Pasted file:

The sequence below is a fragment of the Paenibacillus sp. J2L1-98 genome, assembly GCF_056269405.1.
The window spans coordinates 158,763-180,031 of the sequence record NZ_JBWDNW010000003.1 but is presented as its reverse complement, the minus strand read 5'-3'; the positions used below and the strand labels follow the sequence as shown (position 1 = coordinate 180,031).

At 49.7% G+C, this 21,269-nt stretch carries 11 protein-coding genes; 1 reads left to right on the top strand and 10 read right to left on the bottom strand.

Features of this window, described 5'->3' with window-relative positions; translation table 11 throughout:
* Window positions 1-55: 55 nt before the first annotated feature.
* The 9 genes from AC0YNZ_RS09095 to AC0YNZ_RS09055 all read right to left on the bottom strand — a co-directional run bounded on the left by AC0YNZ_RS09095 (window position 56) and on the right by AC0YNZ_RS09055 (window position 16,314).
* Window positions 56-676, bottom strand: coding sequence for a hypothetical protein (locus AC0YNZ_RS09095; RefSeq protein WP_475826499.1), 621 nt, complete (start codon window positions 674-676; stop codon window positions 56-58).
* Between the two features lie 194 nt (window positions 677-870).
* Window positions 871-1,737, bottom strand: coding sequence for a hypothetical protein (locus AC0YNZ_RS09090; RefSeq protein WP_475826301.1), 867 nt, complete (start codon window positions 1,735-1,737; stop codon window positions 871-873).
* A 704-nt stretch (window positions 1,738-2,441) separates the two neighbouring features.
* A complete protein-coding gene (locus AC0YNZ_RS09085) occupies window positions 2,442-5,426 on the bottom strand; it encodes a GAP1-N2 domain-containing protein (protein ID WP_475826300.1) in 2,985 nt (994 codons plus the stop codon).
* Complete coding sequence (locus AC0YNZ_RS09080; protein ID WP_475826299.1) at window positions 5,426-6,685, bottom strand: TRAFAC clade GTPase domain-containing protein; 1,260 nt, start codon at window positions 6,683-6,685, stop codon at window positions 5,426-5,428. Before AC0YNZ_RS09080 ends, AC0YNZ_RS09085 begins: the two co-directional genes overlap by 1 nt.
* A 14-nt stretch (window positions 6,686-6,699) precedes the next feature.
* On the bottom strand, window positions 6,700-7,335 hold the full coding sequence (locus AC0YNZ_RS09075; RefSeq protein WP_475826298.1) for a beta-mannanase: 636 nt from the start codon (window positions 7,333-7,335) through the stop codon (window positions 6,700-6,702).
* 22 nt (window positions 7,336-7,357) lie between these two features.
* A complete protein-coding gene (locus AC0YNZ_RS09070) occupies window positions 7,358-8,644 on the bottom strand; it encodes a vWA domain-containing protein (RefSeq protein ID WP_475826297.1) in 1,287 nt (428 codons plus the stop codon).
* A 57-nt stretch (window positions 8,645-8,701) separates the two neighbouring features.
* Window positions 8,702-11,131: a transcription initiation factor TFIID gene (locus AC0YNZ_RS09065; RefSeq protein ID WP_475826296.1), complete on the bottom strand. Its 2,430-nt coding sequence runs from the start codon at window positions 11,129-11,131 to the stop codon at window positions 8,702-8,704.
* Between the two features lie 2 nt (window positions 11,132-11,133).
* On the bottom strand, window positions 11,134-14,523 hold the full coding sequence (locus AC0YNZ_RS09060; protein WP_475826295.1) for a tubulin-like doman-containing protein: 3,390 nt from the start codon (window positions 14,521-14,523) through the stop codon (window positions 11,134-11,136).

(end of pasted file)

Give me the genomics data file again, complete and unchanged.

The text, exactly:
The sequence below is a fragment of the Paenibacillus sp. J2L1-98 genome, assembly GCF_056269405.1.
The window spans coordinates 158,763-180,031 of the sequence record NZ_JBWDNW010000003.1 but is presented as its reverse complement, the minus strand read 5'-3'; the positions used below and the strand labels follow the sequence as shown (position 1 = coordinate 180,031).

At 49.7% G+C, this 21,269-nt stretch carries 11 protein-coding genes; 1 reads left to right on the top strand and 10 read right to left on the bottom strand.

Features of this window, described 5'->3' with window-relative positions; translation table 11 throughout:
* Window positions 1-55: 55 nt before the first annotated feature.
* The 9 genes from AC0YNZ_RS09095 to AC0YNZ_RS09055 all read right to left on the bottom strand — a co-directional run bounded on the left by AC0YNZ_RS09095 (window position 56) and on the right by AC0YNZ_RS09055 (window position 16,314).
* Window positions 56-676, bottom strand: coding sequence for a hypothetical protein (locus AC0YNZ_RS09095; RefSeq protein WP_475826499.1), 621 nt, complete (start codon window positions 674-676; stop codon window positions 56-58).
* Between the two features lie 194 nt (window positions 677-870).
* Window positions 871-1,737, bottom strand: coding sequence for a hypothetical protein (locus AC0YNZ_RS09090; RefSeq protein WP_475826301.1), 867 nt, complete (start codon window positions 1,735-1,737; stop codon window positions 871-873).
* A 704-nt stretch (window positions 1,738-2,441) separates the two neighbouring features.
* A complete protein-coding gene (locus AC0YNZ_RS09085) occupies window positions 2,442-5,426 on the bottom strand; it encodes a GAP1-N2 domain-containing protein (protein ID WP_475826300.1) in 2,985 nt (994 codons plus the stop codon).
* Complete coding sequence (locus AC0YNZ_RS09080; protein ID WP_475826299.1) at window positions 5,426-6,685, bottom strand: TRAFAC clade GTPase domain-containing protein; 1,260 nt, start codon at window positions 6,683-6,685, stop codon at window positions 5,426-5,428. Before AC0YNZ_RS09080 ends, AC0YNZ_RS09085 begins: the two co-directional genes overlap by 1 nt.
* A 14-nt stretch (window positions 6,686-6,699) precedes the next feature.
* On the bottom strand, window positions 6,700-7,335 hold the full coding sequence (locus AC0YNZ_RS09075; RefSeq protein WP_475826298.1) for a beta-mannanase: 636 nt from the start codon (window positions 7,333-7,335) through the stop codon (window positions 6,700-6,702).
* 22 nt (window positions 7,336-7,357) lie between these two features.
* A complete protein-coding gene (locus AC0YNZ_RS09070) occupies window positions 7,358-8,644 on the bottom strand; it encodes a vWA domain-containing protein (RefSeq protein ID WP_475826297.1) in 1,287 nt (428 codons plus the stop codon).
* A 57-nt stretch (window positions 8,645-8,701) separates the two neighbouring features.
* Window positions 8,702-11,131: a transcription initiation factor TFIID gene (locus AC0YNZ_RS09065; RefSeq protein ID WP_475826296.1), complete on the bottom strand. Its 2,430-nt coding sequence runs from the start codon at window positions 11,129-11,131 to the stop codon at window positions 8,702-8,704.
* Between the two features lie 2 nt (window positions 11,132-11,133).
* On the bottom strand, window positions 11,134-14,523 hold the full coding sequence (locus AC0YNZ_RS09060; protein WP_475826295.1) for a tubulin-like doman-containing protein: 3,390 nt from the start codon (window positions 14,521-14,523) through the stop codon (window positions 11,134-11,136).